The development of high-throughput screening [20] assays based on bacterial riboswitches is an essential part in this process. It is important to create HTS compatible RNA sensors in which the ligand-binding part of a riboswitch is fused to a reporter domain. Such HTS compatible reporter systems can be obtained by fusing the aptamer domain of a riboswitch (Figure 1a) with a ribozyme. Ribozymes are conserved RNA molecules, which possess a catalytic function [21]. For our aim, we can employ the minimal version of the hammerhead ribozyme (Figure 1b and c). It is called in this way because its specific secondary structure formed by three stems that looks like a hammerhead [22]. It cleaves itself at the position indicated by the arrowhead (Figure 1b and c). The minimal version of the hammerhead ribozyme (Figure 1b) is a short RNA molecule that requires a high concentration of Mg2+(10 mM) to exhibit its catalytic function. In contrast, the extended version of the hammerhead ribozyme (Figure 1c) works at physiologically-relevant concentration of Mg2+ (1 mM) due to its canonical and non-canonical interactions between the loop in stem II and the bulge loop in stem I [23]. Therefore, the minimal version of the hammerhead ribozyme is used in vitro while the extended form is employed in vivo.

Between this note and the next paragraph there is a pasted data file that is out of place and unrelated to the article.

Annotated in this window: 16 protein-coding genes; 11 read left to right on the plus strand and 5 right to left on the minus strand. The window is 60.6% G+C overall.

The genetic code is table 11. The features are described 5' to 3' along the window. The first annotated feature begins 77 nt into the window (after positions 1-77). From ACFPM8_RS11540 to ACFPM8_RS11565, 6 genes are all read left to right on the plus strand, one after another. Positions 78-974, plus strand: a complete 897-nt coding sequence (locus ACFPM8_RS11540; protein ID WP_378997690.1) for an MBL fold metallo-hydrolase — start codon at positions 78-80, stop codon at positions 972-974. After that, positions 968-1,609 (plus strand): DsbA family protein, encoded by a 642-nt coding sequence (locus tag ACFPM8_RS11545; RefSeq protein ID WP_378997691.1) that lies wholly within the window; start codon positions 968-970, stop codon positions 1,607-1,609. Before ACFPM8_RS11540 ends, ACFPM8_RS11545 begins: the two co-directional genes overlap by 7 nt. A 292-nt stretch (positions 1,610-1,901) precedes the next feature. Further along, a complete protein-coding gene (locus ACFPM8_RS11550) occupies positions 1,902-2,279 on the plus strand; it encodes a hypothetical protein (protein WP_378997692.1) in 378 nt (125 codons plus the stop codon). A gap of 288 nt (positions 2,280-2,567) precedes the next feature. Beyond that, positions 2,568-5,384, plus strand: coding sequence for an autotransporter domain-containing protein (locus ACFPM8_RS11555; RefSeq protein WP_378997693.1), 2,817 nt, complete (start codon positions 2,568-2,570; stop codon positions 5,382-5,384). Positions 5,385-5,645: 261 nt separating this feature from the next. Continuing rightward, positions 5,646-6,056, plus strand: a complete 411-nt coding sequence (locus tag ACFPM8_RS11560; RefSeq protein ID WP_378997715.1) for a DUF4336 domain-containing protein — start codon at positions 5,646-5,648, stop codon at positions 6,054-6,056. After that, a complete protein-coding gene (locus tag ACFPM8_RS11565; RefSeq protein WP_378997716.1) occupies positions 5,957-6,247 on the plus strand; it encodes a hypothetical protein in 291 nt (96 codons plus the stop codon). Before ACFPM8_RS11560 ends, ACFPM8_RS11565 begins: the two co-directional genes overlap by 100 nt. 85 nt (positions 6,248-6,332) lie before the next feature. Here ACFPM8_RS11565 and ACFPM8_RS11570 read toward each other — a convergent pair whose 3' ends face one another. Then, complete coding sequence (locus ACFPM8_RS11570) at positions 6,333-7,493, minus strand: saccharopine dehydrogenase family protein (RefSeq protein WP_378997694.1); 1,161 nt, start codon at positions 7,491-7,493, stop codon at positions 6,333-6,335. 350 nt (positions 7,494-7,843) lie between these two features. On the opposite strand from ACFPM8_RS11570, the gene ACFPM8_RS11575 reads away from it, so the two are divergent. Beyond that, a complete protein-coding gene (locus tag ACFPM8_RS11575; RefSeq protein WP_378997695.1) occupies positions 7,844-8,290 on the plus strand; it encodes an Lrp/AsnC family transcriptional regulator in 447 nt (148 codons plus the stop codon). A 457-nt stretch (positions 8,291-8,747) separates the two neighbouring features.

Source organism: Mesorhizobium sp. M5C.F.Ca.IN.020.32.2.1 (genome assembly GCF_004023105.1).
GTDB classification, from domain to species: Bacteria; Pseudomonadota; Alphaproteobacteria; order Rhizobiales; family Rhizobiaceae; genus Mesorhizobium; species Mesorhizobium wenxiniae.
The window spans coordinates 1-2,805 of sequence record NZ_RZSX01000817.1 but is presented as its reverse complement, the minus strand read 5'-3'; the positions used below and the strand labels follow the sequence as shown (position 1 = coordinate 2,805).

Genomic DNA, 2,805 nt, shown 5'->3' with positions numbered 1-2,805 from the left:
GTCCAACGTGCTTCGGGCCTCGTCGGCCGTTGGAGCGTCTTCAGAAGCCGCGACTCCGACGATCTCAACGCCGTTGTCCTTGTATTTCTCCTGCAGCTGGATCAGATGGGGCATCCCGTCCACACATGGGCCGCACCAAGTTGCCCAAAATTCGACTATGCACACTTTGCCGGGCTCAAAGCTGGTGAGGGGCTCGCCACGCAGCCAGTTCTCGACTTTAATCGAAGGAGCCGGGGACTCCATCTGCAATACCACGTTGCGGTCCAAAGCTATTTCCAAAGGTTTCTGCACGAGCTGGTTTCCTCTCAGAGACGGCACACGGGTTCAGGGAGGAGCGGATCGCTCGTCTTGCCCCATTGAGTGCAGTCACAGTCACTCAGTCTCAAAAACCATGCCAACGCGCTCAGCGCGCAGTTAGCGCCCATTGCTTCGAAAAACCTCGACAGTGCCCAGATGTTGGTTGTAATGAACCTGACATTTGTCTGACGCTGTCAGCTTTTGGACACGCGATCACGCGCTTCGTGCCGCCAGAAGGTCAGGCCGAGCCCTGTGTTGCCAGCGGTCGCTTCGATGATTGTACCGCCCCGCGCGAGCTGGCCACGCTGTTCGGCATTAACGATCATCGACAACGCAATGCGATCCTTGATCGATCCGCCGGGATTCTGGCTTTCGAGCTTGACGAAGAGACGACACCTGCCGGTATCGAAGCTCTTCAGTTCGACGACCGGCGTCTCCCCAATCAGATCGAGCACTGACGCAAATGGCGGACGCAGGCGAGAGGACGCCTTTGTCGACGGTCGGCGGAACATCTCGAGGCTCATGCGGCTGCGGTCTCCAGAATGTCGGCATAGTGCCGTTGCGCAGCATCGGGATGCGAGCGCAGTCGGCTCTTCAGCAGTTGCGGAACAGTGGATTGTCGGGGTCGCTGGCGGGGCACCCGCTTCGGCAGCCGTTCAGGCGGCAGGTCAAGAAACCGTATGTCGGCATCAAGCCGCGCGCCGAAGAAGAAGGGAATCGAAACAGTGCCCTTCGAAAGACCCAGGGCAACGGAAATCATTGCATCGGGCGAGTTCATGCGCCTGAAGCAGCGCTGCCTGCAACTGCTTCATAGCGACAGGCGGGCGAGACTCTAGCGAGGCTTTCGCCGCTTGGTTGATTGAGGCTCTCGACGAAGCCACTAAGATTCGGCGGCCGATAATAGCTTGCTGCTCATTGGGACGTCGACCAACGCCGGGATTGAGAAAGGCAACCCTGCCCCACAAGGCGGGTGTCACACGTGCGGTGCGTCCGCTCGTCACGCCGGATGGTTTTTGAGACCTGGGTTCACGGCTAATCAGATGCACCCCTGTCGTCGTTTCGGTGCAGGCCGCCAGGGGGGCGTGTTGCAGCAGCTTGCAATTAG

The minimal version of the hammerhead ribozyme can be fused in stem II with a riboswitch aptamer to obtain different allosteric sensors (Figure 1d). For this goal, we have used computational methods based on modeling secondary structures or tertiary interactions in the presence and in the absence of the ligand. These approachesare very accurateand time efficient allowing many different riboswitch classes to be adjusted for HTS assays based on fluorescence detection.We employ a fluorescence resonance energy transfer (FRET) method for detection of ribozyme cleavage [14] under multiple turnover conditions. In the FRET method, two fluorescent dyes are employed. One is attached to the 5’ end while the other is on the 3’ end. One dye serves as a reporter (Figure 1e, R) that emits a fluorescence signal upon excitation while the other one is a quencher (Figure 1e, Q), which absorbs the emitted signal. However, if the FRET-labeled RNA molecule is cleaved the R and Q are not anymore in close proximity and the quencher cannot absorb the emitted by the reporter fluorescence signal.

To make use of such detection system, we have engineered allosteric hammerhead ribozyme that cleave external FRET-labeled RNA molecules by opening stems I and III of the ribozyme (Figure 1d and e). When an effector molecule is not present stem II is not formed and, therefore, the ribozyme is inactive (Figure 1d). In contrary, when a molecule specifically binds to the aptamer domain stem II of the ribozyme is formed (Figure 1e). This activates the ribozyme, which cleaves its substrate RNA (Figure 1e, in red). This ribozyme serves as a Boolean logic gate with YES function.As a result, the quencher and reporter are unconnected and the fluorescence emitted by the reporter can be detected (Figure 1f). This approach can be fully automated in a HTS format testing hundreds of thousands chemical compound for specific binding to the aptamer domain of any riboswitch. This can be used as a first step in riboswitch-based antibacterial drug discovery. The application of microfluidic technology may further advance this process [2,24].

RNA-based Circuits